My reqt is as follows:
In the Description field, if the state code or state name comes, change the wordings as RESIDING STATE =<state code>
Eg: If Desc field has values like
RESIDING IN MISSOURI
RESIDING: LOS ANGELES, CA
RESIDING IN NORTH DAKOTA
RESIDING: KANSAS CITY
RESIDENT FLORIDA, FL
RESIDENT OF TAMPA
I need to have the formatted output field as
RESIDENT OF TAMPA (No formatting necessary since State code or state name is not there)
1. With INSPECT, I will find any occurance of 'RESID' and if YES, then extract that value to be formatted.
2. I had COBOL internal table which has State ID and State Name stored
3. UNSTRING Desc field delimitted by ' ,' and then compare the extracted field after ' ,' with COBOL internal table which will handle case (2) and (5).
However I am not sure how to handle Case(3) and Case (4). Because if I am using UNSTRING delimited by 'RESIDING IN', it will do good for NORTH DAKOTA but can't handle KANSAS
Is there any other better approach for this requirement or this is the only way that can be modified?
Thanks Dick for the reply.
Sorry.I mean DELIMITED BY ', ' to handle Case (2) and (5).
The State Code or State Name can come in any way
Eg: RESIDENT OF WA
RESIDING IN WA
RESIDENT OF NEW YORK IN LOC
RESIDING IN LOC# 234 IN NJ
The DELIMITED BY 'RESIDING IN' or 'RESIDING:' will handle some cases.
Thanks for that.
The other way that I thought is like puting INSPECT for all the 50 states in US (around searching for occurance of State ID or State name for each INSPECT and if Count is greater than 0, will hardcode
RESIDING STATE=<corresponding State ID>
So 50 INSPECT will come...sounds bad logic, right.
Joined: 20 Oct 2006 Posts: 6968 Location: porcelain throne
INSPECT is one of those really powerful instructions/commands,
but it comes at a price - performance.
If I was doing this I would start by:
WHEN DESCRIPTIONFIELD(1:11) = 'RESIDING IN'
WHEN DESCRIPTIONFIELD(1:11) = 'RESIDENT OF'
WHEN DESCRIPTIONFIELD(1:09) = 'RESIDING:'
generic routines have less code,
but burn up a lot of cycles schlepping thru finding things.
using the evaluate, each performed paragraph knows exactly where things are (position, length) and can parse exactly what you need.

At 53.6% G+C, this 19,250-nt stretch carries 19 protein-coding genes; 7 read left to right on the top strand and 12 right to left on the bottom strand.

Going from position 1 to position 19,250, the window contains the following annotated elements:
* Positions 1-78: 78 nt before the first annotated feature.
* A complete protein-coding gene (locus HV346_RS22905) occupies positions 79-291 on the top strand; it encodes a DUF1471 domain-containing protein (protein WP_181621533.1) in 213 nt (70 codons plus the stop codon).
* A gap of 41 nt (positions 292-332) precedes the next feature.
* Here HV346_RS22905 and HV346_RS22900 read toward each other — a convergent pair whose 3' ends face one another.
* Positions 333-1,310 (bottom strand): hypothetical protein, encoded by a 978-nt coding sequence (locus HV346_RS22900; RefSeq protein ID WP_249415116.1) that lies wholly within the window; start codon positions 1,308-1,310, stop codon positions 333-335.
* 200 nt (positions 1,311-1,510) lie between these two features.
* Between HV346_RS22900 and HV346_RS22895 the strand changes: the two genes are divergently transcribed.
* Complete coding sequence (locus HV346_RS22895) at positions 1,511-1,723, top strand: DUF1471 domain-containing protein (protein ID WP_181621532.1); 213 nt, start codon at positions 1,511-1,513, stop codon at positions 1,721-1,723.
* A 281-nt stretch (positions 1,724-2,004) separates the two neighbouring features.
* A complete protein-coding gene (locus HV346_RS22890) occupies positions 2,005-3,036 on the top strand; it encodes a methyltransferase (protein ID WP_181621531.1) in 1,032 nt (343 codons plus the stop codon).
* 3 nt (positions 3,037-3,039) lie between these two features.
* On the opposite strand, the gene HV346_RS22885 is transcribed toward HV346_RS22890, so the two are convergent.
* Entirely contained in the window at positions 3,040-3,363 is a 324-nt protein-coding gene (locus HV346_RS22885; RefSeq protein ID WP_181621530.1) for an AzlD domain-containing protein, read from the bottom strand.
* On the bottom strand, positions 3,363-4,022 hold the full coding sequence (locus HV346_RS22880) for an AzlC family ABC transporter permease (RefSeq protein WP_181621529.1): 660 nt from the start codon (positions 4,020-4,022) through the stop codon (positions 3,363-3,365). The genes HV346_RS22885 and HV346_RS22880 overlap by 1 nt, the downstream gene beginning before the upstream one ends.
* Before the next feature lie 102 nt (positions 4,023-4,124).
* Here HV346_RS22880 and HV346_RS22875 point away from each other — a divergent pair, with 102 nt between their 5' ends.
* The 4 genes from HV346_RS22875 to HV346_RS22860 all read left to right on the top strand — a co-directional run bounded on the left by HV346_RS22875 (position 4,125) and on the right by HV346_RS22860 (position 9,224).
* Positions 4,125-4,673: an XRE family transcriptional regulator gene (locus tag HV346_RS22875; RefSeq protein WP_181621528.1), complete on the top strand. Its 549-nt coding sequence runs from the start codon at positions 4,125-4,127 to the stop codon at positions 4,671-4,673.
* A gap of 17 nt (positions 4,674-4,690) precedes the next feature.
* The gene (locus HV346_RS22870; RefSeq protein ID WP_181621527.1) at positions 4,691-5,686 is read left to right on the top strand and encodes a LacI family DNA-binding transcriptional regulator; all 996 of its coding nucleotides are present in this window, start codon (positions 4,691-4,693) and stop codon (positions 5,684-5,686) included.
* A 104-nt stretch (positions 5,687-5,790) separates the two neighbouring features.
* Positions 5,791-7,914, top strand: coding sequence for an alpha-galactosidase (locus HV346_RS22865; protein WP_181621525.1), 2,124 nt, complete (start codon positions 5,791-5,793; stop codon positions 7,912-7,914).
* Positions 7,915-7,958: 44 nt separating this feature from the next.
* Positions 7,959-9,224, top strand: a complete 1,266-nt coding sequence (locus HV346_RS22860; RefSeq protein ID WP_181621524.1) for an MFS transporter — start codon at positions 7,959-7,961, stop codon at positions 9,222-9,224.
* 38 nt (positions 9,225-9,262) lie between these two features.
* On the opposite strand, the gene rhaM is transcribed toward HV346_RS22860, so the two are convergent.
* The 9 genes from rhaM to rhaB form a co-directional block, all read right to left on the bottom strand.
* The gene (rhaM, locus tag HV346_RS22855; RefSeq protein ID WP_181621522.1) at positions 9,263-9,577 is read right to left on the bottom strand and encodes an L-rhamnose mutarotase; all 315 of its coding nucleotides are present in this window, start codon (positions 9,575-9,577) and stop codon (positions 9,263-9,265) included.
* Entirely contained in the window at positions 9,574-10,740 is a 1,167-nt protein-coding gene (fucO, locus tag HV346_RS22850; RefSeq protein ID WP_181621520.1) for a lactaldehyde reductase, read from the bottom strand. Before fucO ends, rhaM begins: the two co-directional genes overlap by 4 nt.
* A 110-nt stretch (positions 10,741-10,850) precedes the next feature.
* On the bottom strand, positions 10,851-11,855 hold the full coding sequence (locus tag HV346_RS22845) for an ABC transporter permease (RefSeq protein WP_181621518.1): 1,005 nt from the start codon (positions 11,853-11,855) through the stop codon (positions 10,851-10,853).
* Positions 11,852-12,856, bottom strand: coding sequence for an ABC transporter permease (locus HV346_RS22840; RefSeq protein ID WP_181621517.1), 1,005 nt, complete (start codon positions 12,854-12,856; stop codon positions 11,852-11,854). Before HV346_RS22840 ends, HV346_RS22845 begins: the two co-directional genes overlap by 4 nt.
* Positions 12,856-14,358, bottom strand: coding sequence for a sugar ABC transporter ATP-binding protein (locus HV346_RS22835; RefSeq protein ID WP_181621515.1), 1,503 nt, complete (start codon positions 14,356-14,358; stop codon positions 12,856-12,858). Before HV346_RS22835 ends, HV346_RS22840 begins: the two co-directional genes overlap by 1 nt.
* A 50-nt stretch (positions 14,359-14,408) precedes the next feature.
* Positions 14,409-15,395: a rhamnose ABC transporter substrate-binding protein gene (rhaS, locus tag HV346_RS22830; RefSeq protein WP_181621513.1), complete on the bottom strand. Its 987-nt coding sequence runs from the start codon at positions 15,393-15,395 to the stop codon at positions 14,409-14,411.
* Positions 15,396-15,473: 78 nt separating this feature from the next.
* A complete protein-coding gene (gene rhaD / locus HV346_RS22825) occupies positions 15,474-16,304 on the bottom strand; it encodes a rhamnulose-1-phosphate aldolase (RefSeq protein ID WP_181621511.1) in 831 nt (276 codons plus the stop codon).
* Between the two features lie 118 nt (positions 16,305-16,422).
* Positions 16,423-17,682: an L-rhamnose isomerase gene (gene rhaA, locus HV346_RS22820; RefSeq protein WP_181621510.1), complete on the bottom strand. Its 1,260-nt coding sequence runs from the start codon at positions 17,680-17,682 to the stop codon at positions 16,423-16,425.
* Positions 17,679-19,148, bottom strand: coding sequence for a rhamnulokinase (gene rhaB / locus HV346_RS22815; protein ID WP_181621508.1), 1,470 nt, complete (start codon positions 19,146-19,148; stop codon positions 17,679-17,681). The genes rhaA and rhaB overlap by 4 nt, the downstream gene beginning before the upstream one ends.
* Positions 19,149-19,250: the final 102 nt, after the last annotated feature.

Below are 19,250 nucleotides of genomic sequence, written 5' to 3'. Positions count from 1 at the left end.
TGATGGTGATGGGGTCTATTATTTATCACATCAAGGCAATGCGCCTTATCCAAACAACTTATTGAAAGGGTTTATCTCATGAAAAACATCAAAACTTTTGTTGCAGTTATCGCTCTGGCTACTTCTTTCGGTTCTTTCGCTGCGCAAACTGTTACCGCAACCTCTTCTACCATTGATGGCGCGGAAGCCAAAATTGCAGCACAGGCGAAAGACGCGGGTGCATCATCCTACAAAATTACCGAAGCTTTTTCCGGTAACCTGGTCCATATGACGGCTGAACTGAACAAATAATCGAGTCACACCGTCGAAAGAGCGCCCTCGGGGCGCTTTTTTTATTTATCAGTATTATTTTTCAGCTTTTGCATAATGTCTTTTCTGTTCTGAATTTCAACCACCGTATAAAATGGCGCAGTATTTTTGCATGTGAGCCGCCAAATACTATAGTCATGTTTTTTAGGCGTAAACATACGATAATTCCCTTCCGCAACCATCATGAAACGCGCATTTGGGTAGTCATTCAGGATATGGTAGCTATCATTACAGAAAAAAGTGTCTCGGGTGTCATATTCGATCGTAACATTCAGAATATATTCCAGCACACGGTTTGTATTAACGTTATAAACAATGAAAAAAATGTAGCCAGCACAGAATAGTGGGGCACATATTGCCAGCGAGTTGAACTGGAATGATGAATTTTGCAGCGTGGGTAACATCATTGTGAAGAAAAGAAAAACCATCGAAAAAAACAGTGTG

obviously, paragraph D400-HAVE-NOT-FIGURED-IT-OUT is where
you could code your UNSTRINGS, etc..
If enough of your expected input is handled by one of the earlier performs, then D400 handles exceptions.
should improve your thru-put.
if you get caught in a situation where you need to determine
if your 'state' variable is 'translatable', I would use a LEVEL 88,
unless your table is setup for a Binary Search.
reference modification with variables [field(var1:var2)] is slow,
compiler generates code to substitute, convert, etc..
reference modification with literal values [field(1:8)] is fast as lighting,
compiler generates a direct instruction as if you had assigned a field in working-storage.
If I am able to extract the State ID or State name from the line regardless of where it is occuring, I can compare that with the hardcoded COBOL internal table (having State ID mapped with State name).
If it is matching, I will write RESIDING STATE=<State ID>.
The above example that you have posted tells me whether the line starts with RESIDING IN or RESIDENT: or ... and what you had told is the real problem for me (extracting the State ID or State name).
I am thinking around this
INSPECT WS-DESC TALLYING Z-COUNT FOR ALL 'NEW YORK' OR 'NY'
IF Z-COUNT > 0
MOVE 'RESIDING STATE=' TO WS-DESC(1:15)
MOVE 'NY' TO WS-DESC(16:2)
The problem here is that it is NOT a generalized code for all states. If this can be generalized for all states, I dont have to worry about the position of State ID or State name.